This blog is meant to be an encouragement to you as you journey through your day. If you have a question about the life of faith, please feel free to email me. I certainly don't have all the answers, but I welcome the conversation.

Monday, February 23, 2015

Help - but don't touch

The other day I was reading and listening to the blog of one of the best communicators I know, Scott Daniels. In his devotional, he included these two quotes: 

"Many beautiful Christians working for social change in a range of movements believe we can bring about fundamental change by using power benevolently rather than reworking the power equation. We see ourselves as the good guys who will use our influence for justice - and perhaps, in these terms, we succeed in getting our candidate on the ballot or elected. But the Christ we follow has a different, harder path - one of downward mobility, of struggling to become the least, of joining those at the bottom.  - Shane Claiborne

"Jesus' whole life and mission involve accepting powerlessness and revealing in this powerlessness the limitlessness of God's love. Here we see what compassion means. It is not a bending toward the underprivileged from a privileged position; it is not a reaching out from on high to those who are less fortunate below; it is not a gesture of sympathy or pity for those who fail to make it in the upward pull. On the contrary, compassion means going directly to those people and places where suffering is most acute and building a home there." - Henri Nouwen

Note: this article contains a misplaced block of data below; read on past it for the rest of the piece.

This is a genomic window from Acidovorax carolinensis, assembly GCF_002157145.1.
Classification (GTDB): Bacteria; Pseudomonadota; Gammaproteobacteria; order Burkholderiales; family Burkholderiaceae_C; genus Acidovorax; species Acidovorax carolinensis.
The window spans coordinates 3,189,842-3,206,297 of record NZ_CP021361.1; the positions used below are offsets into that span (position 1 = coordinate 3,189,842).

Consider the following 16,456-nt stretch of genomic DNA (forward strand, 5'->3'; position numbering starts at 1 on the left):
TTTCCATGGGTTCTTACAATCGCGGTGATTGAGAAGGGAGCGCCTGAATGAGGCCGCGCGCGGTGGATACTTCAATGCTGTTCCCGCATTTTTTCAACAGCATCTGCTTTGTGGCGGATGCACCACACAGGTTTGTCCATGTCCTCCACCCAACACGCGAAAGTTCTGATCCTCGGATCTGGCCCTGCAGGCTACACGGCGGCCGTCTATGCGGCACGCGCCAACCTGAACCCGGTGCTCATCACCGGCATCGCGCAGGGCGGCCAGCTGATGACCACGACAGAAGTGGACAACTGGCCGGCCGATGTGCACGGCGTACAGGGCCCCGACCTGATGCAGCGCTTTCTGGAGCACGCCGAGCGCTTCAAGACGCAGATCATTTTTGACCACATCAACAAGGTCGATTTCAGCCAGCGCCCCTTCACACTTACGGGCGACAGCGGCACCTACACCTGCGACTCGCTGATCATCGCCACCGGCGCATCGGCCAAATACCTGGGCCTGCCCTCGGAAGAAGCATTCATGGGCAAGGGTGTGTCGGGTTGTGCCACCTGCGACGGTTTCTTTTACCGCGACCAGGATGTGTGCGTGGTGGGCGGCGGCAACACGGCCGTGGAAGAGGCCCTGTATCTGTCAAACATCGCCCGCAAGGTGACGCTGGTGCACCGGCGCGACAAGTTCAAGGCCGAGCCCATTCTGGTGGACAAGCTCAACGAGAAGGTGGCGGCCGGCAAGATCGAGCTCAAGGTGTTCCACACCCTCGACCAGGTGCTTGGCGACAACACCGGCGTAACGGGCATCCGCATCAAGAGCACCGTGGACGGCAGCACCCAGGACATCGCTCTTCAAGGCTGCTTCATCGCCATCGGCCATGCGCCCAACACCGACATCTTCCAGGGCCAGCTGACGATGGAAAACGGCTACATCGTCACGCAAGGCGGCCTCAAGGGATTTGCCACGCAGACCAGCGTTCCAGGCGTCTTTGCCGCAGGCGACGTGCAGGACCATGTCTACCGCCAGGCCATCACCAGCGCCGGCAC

This encouraged me to think a bit about our food and clothing ministry - The Bridge.

I have never really been surprised by folks who don't understand why we spend so much time and effort making The Bridge work. I have always known there are people whose worldview would not have room for such things, or who would think we should do it another way, or who would have a problem with "those people." I get that. I even get how folks who put great effort into being followers of Jesus do not understand why we do what we do,
even though I personally cannot be a follower of Jesus and not do what we do at The Bridge.

What surprised me, for a very long time, is how many people who give to the ministry refuse to have any contact with the people who need the food and clothing we share at The Bridge. They bring clothes, they donate canned goods, but they never participate in the best part of what we do - which is build relationships.  I think I think it has something to do with keeping a distance, although I doubt if any of these folks would recognize it as such. As long as I don't get to know needy people, I will never know how much alike we are. 

Most of us have an operational worldview, based upon our position of privilege, that suggests life is fair and everyone gets what they deserve (even if this idea directly contradicts our theology of grace). If I ever found out that the folks who need help feeding their kids are just as kind, just as nice, just as hard-working as I am, maybe I would have to face the reality that my worldview is really faulty. And I would also have to face the reality that I am not that much different from the folks who need some help making it every day. 

Like the wealthy Nicodemus in John 3 and the poor Samaritan woman at the well in John 4, unless I allow Jesus to change the way I view life and the world, and especially my place in it, the living water and eternal life Jesus offers will not only be just out of reach, but it also won't make much sense at all.

Grace and peace,